As summer begins, millions of children head to summer camp – eager, excited, and…homesick? Research indicates that homesickness is the norm, and not the exception. It is common for campers to feel a tinge of homesickness at some point during the camp session. So, how can parents help? By exercising a little preparation and patience, parents can help ease any homesickness in their otherwise happy campers.
The American Camp Association® (ACA) recommends the following ten tips parents can use to help their child deal with homesickness at camp:
- Encourage your child’s independence throughout the year. Practice separations, such as sleepovers at a friend’s house, can simulate the camp environment.
- Involve your child in the process of choosing a camp. The more that the child owns the decision, the more comfortable the child will feel being at camp.
- Discuss what camp will be like before your child leaves. Consider role-playing anticipated situations, such as using a flashlight to find the bathroom.
- Reach an agreement ahead of time on calling each other. If your child’s camp has a no-phone-calls policy, honor it.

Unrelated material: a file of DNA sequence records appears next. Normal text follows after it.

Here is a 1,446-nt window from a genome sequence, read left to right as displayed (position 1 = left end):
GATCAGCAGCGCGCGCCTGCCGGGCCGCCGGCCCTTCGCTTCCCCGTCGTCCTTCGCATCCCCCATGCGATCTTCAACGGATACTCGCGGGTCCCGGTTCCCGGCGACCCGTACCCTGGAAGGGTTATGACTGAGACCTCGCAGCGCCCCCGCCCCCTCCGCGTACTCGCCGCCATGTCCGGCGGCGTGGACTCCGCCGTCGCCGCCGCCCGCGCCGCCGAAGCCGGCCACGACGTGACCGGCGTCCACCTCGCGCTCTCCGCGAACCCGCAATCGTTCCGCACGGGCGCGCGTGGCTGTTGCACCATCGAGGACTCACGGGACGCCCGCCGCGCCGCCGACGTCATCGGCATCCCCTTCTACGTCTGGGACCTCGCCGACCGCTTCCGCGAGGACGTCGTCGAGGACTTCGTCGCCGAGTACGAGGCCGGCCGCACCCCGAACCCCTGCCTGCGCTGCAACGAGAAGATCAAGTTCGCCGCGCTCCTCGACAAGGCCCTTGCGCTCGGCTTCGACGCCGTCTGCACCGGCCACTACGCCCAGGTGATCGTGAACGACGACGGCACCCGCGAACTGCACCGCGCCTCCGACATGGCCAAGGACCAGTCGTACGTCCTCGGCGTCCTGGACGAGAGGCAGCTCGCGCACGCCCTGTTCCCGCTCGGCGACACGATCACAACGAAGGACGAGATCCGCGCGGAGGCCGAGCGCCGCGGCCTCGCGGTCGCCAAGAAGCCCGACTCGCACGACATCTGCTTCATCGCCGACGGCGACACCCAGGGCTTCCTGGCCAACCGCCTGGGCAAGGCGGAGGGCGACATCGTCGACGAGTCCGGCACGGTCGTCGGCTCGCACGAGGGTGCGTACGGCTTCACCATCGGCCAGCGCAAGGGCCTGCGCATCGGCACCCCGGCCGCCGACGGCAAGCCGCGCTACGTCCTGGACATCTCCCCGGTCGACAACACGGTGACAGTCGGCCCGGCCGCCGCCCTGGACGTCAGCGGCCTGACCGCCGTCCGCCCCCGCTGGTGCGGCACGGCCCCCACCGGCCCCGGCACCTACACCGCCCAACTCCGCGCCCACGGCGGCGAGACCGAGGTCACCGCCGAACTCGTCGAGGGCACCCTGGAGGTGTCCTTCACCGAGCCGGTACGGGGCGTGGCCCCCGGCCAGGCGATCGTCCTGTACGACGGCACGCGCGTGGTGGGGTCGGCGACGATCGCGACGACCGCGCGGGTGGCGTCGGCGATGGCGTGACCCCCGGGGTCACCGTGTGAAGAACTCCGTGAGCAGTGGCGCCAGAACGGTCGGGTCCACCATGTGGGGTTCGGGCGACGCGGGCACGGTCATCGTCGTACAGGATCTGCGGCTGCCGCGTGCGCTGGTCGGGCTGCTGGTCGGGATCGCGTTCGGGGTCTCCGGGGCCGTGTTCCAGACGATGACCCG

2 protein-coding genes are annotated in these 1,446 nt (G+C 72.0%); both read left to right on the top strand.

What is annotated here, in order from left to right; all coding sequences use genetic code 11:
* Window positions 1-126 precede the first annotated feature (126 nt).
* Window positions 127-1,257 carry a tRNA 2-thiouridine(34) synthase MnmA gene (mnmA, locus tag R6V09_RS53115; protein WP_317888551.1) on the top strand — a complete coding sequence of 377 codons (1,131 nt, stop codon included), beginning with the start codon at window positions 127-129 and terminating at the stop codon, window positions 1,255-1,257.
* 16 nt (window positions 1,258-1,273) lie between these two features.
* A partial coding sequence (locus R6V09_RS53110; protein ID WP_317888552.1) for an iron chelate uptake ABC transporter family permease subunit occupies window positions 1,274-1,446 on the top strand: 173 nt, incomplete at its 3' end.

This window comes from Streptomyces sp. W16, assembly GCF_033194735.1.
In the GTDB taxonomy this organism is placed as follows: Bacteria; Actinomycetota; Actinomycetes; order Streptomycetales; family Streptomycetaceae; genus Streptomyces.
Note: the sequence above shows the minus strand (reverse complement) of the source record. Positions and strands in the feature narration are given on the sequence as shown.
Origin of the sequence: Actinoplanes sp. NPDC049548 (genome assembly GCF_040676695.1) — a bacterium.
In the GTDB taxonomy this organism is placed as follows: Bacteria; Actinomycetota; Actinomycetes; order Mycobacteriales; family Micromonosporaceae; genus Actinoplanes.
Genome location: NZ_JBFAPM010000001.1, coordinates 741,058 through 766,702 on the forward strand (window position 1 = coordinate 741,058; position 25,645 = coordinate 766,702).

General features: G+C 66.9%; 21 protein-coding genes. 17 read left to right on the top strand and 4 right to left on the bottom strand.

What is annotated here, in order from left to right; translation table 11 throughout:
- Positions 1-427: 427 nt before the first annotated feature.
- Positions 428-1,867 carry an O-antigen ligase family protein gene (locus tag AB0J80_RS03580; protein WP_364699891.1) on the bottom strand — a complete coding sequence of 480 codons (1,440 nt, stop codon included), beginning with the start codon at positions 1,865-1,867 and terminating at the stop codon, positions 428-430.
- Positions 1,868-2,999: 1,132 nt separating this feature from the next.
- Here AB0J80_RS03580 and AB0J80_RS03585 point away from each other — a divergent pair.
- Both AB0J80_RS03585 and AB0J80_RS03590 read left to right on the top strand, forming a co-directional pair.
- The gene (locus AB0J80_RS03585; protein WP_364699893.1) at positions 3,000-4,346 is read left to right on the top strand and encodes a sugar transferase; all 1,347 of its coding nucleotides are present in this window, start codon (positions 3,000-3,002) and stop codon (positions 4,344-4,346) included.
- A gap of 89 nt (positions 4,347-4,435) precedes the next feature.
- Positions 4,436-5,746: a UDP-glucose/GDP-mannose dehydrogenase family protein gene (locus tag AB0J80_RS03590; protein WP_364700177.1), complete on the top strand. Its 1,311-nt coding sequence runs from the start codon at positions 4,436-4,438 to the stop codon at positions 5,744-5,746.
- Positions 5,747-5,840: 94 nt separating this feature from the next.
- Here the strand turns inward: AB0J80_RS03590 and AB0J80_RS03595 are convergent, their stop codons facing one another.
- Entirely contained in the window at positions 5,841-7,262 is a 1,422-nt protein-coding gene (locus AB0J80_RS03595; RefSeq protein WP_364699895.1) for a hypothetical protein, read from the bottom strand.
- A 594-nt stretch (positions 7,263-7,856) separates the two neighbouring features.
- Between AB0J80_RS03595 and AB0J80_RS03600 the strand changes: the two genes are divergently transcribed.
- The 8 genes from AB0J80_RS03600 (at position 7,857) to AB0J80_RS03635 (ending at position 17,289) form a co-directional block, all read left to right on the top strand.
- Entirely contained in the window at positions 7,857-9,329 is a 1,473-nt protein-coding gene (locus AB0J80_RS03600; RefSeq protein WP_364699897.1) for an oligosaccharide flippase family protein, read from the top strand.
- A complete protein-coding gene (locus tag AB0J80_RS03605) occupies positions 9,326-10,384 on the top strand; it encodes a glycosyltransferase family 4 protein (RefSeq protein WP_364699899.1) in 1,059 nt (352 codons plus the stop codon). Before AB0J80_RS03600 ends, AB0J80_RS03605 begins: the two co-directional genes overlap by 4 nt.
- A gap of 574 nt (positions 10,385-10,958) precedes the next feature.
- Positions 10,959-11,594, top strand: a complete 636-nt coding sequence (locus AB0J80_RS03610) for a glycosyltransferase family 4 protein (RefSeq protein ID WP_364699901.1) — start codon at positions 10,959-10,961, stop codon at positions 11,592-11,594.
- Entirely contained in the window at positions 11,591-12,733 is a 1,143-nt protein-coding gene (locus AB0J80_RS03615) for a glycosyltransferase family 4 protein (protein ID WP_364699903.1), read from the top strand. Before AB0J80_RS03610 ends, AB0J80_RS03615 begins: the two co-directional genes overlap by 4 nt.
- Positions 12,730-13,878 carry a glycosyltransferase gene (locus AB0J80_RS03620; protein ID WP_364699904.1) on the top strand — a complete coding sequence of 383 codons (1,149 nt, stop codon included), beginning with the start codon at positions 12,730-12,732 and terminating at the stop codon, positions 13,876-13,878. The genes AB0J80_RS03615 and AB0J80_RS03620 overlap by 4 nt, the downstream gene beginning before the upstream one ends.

- Send a note or care package ahead of time to arrive the first day of camp. Acknowledge, in a positive way, that you will miss your child. For example, you can say “I am going to miss you, but I know that you will have a good time at camp.”
- Don’t bribe. Linking a successful stay at camp to a material object sends the wrong message. The reward should be your child’s new found confidence and independence.
- Pack a personal item from home, such as a stuffed animal.
- Avoid the temptation to take the child home early. If a “rescue call” comes from the child, offer calm reassurance and put the time frame into perspective.
- Talk candidly with the camp director to obtain his/her perspective on your child’s adjustment.
- Don’t feel guilty about encouraging your child to stay at camp. For many children, camp is a first step toward independence and plays an important role in their growth and development.
Most of all, parents should trust their instincts. While most incidents of homesickness will pass in a day or two, approximately 7 percent of the cases are severe. If your child is not eating or sleeping because of anxiety or depression, parents should work with the camp director and other camp staff to evaluate the situation. Remember, camp staff are trained to ease homesickness. However, don’t make your child feel like a failure if their stay at camp is cut short. Focus on the positive and encourage your child to try camp again next year.
For more information on homesickness, or expert advice on camp, visit www.CampParents.org. Parents can also receive updates and tips by following ACA on Twitter at twitter.com/ACACampParents.